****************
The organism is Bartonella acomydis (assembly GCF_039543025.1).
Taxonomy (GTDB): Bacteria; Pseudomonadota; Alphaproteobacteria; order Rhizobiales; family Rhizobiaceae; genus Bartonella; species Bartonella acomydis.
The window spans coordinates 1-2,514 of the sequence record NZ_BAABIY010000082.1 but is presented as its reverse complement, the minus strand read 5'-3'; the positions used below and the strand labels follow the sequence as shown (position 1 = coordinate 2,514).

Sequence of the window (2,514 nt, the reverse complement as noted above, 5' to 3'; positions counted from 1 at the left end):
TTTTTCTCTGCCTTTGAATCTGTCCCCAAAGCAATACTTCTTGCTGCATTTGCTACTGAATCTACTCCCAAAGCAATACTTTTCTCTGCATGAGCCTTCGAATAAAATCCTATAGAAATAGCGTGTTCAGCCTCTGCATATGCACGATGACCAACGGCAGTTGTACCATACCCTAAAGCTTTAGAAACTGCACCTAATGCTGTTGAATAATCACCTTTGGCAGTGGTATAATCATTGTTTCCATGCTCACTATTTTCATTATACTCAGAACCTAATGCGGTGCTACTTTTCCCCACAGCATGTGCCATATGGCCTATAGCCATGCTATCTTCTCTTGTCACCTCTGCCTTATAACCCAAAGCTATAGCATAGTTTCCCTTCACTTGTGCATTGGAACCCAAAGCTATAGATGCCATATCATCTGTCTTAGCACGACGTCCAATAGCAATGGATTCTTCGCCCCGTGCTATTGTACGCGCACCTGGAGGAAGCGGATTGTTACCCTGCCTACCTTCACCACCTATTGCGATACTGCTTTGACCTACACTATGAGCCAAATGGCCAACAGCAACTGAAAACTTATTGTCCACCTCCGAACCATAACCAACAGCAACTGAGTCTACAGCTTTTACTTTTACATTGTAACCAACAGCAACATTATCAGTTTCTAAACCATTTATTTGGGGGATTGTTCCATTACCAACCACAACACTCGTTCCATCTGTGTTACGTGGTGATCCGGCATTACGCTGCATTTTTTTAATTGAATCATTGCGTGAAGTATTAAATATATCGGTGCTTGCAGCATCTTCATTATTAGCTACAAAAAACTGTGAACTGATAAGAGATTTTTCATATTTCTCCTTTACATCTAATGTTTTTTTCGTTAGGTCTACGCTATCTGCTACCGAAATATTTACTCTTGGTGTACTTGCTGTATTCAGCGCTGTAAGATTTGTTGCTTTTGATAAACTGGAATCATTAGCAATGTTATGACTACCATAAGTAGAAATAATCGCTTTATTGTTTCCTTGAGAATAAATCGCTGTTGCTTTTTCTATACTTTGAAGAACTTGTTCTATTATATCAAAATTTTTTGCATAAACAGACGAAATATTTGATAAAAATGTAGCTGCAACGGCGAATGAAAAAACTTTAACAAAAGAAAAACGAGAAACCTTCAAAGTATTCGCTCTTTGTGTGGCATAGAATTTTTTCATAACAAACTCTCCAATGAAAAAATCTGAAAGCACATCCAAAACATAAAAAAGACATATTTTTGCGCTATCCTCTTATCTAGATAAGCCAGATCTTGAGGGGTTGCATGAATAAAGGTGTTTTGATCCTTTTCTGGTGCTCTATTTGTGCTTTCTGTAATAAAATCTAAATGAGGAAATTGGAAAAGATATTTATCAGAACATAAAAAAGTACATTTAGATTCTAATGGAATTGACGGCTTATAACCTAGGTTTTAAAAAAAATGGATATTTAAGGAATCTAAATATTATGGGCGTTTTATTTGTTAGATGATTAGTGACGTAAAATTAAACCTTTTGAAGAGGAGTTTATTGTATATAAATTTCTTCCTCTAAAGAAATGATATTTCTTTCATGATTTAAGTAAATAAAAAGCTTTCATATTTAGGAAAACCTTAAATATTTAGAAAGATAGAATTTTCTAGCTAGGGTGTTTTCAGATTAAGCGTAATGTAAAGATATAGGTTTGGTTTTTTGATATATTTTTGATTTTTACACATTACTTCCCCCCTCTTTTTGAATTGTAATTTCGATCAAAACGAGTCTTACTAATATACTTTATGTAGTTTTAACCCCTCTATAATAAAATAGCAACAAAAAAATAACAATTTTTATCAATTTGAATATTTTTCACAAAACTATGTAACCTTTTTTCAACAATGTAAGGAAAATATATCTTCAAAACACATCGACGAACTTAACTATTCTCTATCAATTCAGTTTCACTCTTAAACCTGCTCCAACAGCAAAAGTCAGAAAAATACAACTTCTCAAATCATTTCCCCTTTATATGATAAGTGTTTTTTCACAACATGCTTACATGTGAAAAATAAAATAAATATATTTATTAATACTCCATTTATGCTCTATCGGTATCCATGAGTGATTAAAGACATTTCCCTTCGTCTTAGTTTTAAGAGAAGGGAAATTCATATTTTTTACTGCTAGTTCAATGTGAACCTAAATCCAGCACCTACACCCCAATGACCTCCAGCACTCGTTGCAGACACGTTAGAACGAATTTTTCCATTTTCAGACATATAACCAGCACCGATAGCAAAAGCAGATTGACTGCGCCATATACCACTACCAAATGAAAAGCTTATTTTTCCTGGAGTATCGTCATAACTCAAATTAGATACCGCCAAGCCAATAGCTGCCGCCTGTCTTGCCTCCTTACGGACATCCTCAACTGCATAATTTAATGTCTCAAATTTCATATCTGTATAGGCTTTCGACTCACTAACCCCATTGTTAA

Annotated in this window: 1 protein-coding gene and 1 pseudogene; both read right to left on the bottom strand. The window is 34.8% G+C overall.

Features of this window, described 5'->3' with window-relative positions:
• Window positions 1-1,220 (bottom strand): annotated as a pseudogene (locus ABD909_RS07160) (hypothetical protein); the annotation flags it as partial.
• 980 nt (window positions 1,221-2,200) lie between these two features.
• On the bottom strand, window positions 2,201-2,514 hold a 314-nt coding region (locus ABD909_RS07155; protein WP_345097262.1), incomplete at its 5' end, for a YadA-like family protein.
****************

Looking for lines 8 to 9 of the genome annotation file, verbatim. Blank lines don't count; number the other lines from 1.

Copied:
• Window positions 1-1,220 (bottom strand): annotated as a pseudogene (locus ABD909_RS07160) (hypothetical protein); the annotation flags it as partial.
• 980 nt (window positions 1,221-2,200) lie between these two features.